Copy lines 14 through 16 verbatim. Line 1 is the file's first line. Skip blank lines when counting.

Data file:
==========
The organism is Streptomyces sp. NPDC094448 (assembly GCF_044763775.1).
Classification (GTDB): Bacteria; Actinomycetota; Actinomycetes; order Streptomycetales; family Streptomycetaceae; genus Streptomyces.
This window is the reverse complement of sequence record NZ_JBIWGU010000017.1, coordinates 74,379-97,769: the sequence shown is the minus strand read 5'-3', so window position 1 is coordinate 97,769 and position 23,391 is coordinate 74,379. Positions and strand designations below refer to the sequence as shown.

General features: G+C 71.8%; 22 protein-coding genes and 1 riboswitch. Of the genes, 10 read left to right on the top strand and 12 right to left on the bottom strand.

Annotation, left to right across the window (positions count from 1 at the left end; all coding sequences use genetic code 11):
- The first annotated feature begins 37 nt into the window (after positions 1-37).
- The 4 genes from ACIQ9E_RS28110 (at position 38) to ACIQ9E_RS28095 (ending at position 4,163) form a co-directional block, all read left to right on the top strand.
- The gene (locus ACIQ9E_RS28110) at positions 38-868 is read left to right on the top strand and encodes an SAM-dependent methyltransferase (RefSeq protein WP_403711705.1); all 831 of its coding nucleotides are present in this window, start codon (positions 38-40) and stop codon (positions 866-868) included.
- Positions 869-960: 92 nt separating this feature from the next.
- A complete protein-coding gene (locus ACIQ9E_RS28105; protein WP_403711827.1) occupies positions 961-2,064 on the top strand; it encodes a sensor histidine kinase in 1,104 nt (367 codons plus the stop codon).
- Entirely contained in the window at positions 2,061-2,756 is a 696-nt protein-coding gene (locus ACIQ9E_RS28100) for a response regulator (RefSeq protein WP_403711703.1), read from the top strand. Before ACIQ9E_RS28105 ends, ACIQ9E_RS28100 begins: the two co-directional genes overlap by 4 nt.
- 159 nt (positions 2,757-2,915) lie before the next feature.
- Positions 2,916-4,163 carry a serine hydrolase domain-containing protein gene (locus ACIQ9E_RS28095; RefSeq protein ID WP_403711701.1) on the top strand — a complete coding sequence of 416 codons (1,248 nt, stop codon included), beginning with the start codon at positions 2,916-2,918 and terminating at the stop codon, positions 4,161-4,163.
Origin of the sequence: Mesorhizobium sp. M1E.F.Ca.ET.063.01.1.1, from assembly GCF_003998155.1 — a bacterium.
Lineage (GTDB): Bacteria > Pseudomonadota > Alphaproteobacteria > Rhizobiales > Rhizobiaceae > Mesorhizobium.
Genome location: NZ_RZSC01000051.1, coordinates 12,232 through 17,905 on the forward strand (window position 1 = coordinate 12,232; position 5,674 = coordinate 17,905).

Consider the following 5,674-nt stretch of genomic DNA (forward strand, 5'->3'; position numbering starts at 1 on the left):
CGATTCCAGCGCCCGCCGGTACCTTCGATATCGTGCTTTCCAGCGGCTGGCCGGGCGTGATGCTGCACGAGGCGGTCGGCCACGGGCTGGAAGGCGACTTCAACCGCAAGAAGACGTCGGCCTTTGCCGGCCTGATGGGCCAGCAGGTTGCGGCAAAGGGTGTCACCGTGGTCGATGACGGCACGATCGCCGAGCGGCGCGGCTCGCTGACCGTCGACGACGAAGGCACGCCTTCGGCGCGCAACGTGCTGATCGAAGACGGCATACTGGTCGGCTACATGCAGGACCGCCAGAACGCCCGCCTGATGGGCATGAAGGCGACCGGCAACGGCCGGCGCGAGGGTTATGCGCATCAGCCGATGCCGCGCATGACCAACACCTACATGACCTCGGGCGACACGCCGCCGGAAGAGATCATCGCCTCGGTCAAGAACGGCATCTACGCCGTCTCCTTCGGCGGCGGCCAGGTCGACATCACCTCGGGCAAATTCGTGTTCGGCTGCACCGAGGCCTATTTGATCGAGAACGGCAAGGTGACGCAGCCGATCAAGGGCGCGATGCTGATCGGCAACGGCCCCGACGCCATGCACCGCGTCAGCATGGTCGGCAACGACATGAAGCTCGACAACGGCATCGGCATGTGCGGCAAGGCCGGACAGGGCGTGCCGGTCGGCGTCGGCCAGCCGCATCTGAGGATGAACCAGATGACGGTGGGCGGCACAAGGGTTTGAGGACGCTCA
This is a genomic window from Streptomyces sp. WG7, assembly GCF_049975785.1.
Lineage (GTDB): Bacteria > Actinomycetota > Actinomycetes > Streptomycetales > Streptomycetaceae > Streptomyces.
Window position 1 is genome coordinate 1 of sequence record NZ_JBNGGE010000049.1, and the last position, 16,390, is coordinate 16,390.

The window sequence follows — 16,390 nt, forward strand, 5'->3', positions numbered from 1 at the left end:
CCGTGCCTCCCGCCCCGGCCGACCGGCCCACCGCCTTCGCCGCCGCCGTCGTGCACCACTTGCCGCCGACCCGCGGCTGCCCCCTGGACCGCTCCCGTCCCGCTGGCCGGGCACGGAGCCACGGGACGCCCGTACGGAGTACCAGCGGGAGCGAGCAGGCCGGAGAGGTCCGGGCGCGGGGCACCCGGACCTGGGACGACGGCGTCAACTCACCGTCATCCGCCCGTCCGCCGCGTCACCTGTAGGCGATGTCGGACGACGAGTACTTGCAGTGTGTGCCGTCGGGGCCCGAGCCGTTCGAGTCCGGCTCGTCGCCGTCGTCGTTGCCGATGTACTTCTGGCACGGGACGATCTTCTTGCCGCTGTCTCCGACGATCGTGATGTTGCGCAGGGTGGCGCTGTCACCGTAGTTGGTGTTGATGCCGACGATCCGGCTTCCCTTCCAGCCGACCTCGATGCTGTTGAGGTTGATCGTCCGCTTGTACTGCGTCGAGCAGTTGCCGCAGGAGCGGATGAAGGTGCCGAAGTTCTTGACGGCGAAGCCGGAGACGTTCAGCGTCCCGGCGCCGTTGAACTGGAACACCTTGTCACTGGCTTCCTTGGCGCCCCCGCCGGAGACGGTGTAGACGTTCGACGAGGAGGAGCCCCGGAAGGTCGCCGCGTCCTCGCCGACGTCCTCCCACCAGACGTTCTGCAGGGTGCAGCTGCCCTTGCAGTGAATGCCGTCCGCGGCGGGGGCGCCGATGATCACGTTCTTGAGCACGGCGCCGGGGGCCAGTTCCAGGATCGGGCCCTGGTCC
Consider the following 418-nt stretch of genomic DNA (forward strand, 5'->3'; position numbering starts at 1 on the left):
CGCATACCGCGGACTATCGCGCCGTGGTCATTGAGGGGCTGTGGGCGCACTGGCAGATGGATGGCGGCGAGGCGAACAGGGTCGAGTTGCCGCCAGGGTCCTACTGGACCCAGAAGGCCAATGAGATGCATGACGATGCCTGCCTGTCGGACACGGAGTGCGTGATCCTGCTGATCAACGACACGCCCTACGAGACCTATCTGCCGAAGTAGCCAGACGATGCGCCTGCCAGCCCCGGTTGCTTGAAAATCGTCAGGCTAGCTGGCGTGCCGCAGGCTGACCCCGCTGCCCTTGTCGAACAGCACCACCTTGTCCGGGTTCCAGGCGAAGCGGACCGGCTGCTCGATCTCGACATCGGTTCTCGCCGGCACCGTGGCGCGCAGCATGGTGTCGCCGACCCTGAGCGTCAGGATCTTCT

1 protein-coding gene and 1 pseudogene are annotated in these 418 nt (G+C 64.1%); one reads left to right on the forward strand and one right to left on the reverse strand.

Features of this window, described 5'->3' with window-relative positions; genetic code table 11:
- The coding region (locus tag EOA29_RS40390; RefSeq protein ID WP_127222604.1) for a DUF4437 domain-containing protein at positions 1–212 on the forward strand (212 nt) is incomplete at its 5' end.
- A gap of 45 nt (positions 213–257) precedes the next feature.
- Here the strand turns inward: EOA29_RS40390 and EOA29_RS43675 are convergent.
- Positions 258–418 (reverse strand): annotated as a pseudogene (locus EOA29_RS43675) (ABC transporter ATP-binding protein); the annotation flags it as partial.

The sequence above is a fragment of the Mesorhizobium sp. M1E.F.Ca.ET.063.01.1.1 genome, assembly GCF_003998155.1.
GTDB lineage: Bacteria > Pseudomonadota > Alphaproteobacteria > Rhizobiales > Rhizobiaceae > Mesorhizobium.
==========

Origin of the sequence: Mesorhizobium sp. M1E.F.Ca.ET.063.01.1.1, from assembly GCF_003998155.1 — a bacterium.
Lineage (GTDB): Bacteria > Pseudomonadota > Alphaproteobacteria > Rhizobiales > Rhizobiaceae > Mesorhizobium.
Genome location: NZ_RZSC01000051.1, coordinates 12,232 through 17,905 on the forward strand (window position 1 = coordinate 12,232; position 5,674 = coordinate 17,905).